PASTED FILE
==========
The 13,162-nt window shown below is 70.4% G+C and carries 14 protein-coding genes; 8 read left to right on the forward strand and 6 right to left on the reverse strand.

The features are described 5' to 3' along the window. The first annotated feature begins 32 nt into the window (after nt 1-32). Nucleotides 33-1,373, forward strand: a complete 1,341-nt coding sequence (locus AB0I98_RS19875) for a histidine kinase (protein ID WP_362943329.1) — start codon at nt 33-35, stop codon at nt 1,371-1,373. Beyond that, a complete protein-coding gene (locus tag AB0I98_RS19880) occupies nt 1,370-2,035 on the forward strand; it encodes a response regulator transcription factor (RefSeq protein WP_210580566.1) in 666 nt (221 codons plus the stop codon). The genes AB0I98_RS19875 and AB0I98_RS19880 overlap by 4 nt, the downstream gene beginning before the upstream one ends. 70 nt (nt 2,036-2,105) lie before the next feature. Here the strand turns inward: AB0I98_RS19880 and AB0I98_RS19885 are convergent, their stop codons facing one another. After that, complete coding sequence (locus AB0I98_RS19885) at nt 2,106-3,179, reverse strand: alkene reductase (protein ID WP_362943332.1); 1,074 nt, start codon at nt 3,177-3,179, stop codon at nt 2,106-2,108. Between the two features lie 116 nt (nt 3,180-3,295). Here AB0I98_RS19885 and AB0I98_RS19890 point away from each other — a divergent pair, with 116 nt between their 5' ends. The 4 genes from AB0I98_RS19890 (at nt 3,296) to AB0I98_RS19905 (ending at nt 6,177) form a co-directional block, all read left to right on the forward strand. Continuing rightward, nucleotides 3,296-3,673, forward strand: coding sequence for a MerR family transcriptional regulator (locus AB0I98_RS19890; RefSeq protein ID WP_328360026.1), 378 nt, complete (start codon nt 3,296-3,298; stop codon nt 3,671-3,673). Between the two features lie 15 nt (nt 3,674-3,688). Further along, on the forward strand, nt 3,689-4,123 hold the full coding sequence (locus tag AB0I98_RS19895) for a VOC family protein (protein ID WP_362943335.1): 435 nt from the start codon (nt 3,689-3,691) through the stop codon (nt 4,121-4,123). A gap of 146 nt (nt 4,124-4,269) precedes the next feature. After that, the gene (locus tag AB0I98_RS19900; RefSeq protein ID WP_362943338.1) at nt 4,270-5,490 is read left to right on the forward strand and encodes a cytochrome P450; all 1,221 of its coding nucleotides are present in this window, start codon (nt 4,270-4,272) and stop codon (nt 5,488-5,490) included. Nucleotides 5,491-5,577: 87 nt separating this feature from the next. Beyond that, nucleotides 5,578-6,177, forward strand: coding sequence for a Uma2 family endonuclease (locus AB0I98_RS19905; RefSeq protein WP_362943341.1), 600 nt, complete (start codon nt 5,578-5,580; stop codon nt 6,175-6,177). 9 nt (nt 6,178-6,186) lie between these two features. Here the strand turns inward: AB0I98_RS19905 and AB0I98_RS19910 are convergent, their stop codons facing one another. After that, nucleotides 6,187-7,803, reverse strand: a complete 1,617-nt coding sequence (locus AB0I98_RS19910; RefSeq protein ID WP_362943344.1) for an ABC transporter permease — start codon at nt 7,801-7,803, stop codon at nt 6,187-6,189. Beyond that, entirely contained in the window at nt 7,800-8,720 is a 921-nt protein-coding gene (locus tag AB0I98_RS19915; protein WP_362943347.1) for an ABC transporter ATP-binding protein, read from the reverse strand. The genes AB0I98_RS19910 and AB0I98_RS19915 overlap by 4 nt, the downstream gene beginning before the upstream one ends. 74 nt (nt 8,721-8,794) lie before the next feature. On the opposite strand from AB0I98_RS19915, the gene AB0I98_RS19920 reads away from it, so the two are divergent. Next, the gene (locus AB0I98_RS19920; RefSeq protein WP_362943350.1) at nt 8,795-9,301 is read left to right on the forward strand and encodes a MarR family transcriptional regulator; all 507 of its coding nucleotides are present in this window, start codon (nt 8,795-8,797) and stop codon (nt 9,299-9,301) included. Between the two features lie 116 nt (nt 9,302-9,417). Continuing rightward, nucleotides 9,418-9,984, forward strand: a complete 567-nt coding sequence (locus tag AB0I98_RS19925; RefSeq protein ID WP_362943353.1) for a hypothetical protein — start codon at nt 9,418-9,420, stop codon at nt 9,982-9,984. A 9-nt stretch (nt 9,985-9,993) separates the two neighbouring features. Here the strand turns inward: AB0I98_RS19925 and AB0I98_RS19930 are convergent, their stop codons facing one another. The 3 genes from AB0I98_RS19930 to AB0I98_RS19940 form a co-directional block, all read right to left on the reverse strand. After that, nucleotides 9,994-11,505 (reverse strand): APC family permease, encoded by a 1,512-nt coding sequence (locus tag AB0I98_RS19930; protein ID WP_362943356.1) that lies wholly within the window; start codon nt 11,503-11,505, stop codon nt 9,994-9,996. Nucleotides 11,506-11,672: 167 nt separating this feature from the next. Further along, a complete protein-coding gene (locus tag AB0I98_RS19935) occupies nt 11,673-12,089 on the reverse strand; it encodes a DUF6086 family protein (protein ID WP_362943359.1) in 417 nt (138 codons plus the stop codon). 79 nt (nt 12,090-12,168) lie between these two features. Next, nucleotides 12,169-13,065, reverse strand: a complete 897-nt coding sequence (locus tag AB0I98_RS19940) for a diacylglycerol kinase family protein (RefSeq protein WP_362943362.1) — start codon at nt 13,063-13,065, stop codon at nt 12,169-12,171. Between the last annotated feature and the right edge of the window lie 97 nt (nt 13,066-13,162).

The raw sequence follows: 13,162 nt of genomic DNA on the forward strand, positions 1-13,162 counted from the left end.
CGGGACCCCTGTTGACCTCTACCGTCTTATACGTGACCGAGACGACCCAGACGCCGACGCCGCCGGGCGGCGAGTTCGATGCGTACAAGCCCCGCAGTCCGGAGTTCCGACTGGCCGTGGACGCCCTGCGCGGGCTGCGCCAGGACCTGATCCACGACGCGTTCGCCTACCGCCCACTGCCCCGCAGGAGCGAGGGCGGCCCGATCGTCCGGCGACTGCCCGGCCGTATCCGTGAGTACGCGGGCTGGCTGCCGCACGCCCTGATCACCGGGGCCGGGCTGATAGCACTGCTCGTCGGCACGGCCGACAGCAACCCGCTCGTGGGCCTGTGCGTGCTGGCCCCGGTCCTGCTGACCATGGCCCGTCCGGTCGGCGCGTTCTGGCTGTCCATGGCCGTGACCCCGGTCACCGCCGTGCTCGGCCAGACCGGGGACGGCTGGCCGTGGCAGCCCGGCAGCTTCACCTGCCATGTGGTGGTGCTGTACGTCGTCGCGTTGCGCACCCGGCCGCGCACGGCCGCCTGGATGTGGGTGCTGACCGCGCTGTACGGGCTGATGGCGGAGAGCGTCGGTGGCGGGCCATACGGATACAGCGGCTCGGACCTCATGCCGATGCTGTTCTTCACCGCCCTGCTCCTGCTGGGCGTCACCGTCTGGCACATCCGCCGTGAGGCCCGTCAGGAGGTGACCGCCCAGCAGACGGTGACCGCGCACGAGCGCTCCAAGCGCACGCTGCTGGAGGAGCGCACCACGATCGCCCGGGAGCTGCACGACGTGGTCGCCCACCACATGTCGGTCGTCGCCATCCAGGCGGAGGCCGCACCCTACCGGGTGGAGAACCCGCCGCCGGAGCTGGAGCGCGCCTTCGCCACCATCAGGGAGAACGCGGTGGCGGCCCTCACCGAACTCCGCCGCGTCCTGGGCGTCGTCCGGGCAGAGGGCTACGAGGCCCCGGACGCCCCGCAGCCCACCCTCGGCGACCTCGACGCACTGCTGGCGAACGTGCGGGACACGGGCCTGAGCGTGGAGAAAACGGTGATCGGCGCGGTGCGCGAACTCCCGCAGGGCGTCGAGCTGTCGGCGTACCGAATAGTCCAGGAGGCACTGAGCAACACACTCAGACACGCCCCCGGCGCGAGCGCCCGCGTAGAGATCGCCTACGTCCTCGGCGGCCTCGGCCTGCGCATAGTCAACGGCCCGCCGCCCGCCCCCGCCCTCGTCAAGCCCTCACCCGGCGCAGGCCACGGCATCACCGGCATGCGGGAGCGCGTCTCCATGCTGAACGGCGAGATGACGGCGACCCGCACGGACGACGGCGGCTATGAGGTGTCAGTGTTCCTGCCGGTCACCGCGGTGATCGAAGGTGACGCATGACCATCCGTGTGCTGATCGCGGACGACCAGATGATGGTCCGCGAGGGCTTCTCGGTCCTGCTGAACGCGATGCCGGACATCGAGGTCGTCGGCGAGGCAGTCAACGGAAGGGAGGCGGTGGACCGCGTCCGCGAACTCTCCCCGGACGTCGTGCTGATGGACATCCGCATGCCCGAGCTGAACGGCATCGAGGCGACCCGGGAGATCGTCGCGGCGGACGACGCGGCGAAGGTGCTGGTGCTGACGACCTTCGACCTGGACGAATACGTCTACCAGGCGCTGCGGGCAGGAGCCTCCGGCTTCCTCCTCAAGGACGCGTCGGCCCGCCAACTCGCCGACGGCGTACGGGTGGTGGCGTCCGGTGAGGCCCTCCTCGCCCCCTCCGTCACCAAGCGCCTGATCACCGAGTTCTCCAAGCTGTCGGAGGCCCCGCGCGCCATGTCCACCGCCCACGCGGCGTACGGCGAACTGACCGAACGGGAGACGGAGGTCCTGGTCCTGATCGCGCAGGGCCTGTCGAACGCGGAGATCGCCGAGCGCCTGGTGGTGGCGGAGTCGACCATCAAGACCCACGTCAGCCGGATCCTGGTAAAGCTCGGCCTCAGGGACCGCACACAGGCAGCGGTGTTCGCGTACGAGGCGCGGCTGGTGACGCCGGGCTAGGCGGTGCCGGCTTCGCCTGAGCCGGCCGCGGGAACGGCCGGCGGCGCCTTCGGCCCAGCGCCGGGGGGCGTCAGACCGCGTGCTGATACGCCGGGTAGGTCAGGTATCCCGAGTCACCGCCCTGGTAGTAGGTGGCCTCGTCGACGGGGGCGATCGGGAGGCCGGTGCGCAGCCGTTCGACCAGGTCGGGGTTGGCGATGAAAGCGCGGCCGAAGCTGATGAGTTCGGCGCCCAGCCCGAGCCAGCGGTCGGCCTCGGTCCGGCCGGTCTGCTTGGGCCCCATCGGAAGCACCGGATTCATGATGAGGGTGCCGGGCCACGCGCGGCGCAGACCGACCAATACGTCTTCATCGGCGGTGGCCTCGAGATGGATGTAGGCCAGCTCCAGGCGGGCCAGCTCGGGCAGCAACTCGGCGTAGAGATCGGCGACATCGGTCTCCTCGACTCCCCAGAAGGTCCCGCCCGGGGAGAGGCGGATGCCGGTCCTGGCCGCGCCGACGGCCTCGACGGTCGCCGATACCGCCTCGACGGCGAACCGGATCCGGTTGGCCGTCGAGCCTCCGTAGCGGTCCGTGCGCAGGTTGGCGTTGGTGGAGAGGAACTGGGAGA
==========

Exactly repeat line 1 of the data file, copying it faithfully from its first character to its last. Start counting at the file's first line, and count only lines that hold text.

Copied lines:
The 13,162-nt window shown below is 70.4% G+C and carries 14 protein-coding genes; 8 read left to right on the forward strand and 6 right to left on the reverse strand.